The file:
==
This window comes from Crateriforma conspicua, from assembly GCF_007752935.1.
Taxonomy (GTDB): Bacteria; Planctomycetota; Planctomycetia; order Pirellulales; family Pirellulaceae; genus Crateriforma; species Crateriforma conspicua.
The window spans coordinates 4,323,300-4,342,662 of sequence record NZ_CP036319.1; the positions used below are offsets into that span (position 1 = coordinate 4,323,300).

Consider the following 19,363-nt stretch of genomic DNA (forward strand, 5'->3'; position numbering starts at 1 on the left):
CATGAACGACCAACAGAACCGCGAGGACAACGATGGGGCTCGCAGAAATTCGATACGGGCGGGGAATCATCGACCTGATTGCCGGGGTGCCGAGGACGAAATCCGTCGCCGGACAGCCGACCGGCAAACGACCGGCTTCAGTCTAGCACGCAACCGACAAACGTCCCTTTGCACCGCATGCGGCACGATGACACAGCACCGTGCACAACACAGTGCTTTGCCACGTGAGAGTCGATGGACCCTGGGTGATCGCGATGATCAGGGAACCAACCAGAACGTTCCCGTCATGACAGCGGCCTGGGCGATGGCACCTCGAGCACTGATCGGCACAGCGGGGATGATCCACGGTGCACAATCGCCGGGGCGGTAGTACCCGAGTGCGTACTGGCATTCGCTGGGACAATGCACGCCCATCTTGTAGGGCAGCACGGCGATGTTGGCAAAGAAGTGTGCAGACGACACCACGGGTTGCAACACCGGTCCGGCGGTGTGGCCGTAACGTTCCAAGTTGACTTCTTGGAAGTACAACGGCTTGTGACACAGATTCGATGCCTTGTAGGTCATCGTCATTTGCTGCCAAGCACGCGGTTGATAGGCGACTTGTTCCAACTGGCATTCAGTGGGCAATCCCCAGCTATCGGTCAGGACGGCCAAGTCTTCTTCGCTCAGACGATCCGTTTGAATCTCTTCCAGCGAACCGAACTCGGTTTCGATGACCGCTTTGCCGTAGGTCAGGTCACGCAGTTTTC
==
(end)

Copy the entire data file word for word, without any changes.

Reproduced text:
This window comes from Crateriforma conspicua, from assembly GCF_007752935.1.
Taxonomy (GTDB): Bacteria; Planctomycetota; Planctomycetia; order Pirellulales; family Pirellulaceae; genus Crateriforma; species Crateriforma conspicua.
The window spans coordinates 4,323,300-4,342,662 of sequence record NZ_CP036319.1; the positions used below are offsets into that span (position 1 = coordinate 4,323,300).

Consider the following 19,363-nt stretch of genomic DNA (forward strand, 5'->3'; position numbering starts at 1 on the left):
CATGAACGACCAACAGAACCGCGAGGACAACGATGGGGCTCGCAGAAATTCGATACGGGCGGGGAATCATCGACCTGATTGCCGGGGTGCCGAGGACGAAATCCGTCGCCGGACAGCCGACCGGCAAACGACCGGCTTCAGTCTAGCACGCAACCGACAAACGTCCCTTTGCACCGCATGCGGCACGATGACACAGCACCGTGCACAACACAGTGCTTTGCCACGTGAGAGTCGATGGACCCTGGGTGATCGCGATGATCAGGGAACCAACCAGAACGTTCCCGTCATGACAGCGGCCTGGGCGATGGCACCTCGAGCACTGATCGGCACAGCGGGGATGATCCACGGTGCACAATCGCCGGGGCGGTAGTACCCGAGTGCGTACTGGCATTCGCTGGGACAATGCACGCCCATCTTGTAGGGCAGCACGGCGATGTTGGCAAAGAAGTGTGCAGACGACACCACGGGTTGCAACACCGGTCCGGCGGTGTGGCCGTAACGTTCCAAGTTGACTTCTTGGAAGTACAACGGCTTGTGACACAGATTCGATGCCTTGTAGGTCATCGTCATTTGCTGCCAAGCACGCGGTTGATAGGCGACTTGTTCCAACTGGCATTCAGTGGGCAATCCCCAGCTATCGGTCAGGACGGCCAAGTCTTCTTCGCTCAGACGATCCGTTTGAATCTCTTCCAGCGAACCGAACTCGGTTTCGATGACCGCTTTGCCGTAGGTCAGGTCACGCAGTTTTC